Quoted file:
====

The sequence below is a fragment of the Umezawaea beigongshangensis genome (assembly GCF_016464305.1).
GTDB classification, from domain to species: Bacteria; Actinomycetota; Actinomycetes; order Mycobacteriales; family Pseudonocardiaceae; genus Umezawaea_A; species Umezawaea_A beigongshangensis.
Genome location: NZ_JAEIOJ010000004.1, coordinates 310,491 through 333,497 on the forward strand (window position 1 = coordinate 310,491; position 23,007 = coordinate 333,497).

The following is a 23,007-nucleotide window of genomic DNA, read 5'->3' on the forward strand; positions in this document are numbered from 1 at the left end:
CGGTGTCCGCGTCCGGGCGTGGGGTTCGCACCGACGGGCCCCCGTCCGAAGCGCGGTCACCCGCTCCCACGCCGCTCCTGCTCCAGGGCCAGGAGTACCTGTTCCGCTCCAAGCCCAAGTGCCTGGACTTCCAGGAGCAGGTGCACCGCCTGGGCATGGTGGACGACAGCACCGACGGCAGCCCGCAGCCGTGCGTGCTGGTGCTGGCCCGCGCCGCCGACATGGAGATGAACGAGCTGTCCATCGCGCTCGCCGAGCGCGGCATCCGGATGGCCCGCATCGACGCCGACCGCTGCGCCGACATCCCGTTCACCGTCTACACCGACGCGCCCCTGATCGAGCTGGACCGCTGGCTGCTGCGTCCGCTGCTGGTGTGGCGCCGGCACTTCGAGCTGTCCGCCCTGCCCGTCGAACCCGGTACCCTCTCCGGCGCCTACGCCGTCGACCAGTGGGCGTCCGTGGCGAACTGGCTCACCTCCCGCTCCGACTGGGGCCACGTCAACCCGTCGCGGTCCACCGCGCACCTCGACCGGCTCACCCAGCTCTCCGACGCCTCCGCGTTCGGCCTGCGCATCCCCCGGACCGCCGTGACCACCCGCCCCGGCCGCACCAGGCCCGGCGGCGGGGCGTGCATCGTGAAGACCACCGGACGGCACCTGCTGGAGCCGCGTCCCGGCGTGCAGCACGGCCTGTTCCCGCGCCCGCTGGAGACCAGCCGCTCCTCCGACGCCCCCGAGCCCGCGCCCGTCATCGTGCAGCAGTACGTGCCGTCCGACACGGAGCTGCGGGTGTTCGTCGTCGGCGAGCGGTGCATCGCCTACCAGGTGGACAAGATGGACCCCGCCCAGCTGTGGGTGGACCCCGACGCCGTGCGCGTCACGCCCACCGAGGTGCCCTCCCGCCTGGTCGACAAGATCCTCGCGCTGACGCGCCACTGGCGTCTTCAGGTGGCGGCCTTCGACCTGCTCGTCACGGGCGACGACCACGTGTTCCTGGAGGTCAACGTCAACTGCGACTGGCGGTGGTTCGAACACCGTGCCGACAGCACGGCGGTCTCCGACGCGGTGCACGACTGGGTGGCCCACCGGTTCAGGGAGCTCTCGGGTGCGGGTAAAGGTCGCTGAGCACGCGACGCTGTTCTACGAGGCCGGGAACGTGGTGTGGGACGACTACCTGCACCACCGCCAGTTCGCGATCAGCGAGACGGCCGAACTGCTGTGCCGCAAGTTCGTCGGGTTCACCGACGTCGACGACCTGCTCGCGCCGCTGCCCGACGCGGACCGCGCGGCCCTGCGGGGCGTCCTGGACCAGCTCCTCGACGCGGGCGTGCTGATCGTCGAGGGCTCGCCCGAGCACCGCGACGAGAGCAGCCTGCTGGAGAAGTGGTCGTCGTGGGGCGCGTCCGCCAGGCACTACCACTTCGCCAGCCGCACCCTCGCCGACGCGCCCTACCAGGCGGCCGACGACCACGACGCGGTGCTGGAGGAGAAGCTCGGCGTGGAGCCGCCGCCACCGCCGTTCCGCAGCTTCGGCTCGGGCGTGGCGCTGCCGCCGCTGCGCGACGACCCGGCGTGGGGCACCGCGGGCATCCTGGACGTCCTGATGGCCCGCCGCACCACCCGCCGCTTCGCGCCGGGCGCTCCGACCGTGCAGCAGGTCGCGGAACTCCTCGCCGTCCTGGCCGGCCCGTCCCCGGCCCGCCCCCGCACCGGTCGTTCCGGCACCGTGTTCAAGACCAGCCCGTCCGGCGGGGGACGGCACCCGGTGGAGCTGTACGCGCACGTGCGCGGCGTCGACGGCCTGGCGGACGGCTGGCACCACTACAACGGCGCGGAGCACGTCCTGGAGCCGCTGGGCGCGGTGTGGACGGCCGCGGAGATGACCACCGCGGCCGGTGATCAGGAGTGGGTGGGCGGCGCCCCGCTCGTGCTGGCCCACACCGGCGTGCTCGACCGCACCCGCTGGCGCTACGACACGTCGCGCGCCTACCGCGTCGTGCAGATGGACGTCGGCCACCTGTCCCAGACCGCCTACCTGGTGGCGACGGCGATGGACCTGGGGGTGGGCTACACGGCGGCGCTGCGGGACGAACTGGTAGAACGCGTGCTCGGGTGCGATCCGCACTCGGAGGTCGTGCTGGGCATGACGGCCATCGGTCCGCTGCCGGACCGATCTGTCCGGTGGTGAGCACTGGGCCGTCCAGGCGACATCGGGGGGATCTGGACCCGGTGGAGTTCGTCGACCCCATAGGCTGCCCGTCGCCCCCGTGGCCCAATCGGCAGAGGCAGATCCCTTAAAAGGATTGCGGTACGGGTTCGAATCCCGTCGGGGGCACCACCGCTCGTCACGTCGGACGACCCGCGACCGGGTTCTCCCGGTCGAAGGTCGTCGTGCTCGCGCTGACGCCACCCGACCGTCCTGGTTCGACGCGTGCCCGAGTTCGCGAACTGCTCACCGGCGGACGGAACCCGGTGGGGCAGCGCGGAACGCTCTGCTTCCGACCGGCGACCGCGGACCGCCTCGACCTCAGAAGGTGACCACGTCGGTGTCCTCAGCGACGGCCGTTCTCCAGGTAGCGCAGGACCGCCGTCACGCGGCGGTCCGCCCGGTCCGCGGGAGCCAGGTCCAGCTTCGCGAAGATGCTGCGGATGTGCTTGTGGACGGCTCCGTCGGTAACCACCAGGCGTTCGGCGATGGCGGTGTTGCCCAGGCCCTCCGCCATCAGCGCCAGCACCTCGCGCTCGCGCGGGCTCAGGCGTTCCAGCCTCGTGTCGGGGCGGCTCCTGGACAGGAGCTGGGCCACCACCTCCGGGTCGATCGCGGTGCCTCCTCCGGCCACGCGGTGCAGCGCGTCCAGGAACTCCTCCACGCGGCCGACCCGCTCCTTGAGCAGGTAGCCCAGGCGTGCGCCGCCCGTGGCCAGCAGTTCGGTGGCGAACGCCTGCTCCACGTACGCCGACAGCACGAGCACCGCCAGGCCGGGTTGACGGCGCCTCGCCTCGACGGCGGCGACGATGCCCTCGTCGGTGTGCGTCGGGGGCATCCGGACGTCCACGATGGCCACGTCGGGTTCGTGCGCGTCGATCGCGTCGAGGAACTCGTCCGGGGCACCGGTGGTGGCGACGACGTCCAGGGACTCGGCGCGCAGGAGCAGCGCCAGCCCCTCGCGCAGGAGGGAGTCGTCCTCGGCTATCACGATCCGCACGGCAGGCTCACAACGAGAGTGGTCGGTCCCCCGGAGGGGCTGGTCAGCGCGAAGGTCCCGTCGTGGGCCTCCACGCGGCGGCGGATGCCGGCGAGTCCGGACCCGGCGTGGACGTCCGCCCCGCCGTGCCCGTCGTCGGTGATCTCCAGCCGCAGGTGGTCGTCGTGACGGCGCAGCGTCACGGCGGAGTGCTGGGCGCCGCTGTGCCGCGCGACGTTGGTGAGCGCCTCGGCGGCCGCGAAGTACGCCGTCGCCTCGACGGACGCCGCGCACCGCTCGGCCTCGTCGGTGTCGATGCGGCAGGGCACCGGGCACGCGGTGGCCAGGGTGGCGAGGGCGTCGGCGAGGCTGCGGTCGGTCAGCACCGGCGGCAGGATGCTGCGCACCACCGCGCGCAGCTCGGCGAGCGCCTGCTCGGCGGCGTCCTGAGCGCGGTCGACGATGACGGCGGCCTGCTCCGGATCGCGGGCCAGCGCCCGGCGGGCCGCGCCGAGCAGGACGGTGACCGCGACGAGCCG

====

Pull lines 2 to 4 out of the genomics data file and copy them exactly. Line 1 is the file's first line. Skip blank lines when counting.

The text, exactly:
GTDB classification, from domain to species: Bacteria; Actinomycetota; Actinomycetes; order Mycobacteriales; family Pseudonocardiaceae; genus Umezawaea_A; species Umezawaea_A beigongshangensis.
Genome location: NZ_JAEIOJ010000004.1, coordinates 310,491 through 333,497 on the forward strand (window position 1 = coordinate 310,491; position 23,007 = coordinate 333,497).

The following is a 23,007-nucleotide window of genomic DNA, read 5'->3' on the forward strand; positions in this document are numbered from 1 at the left end: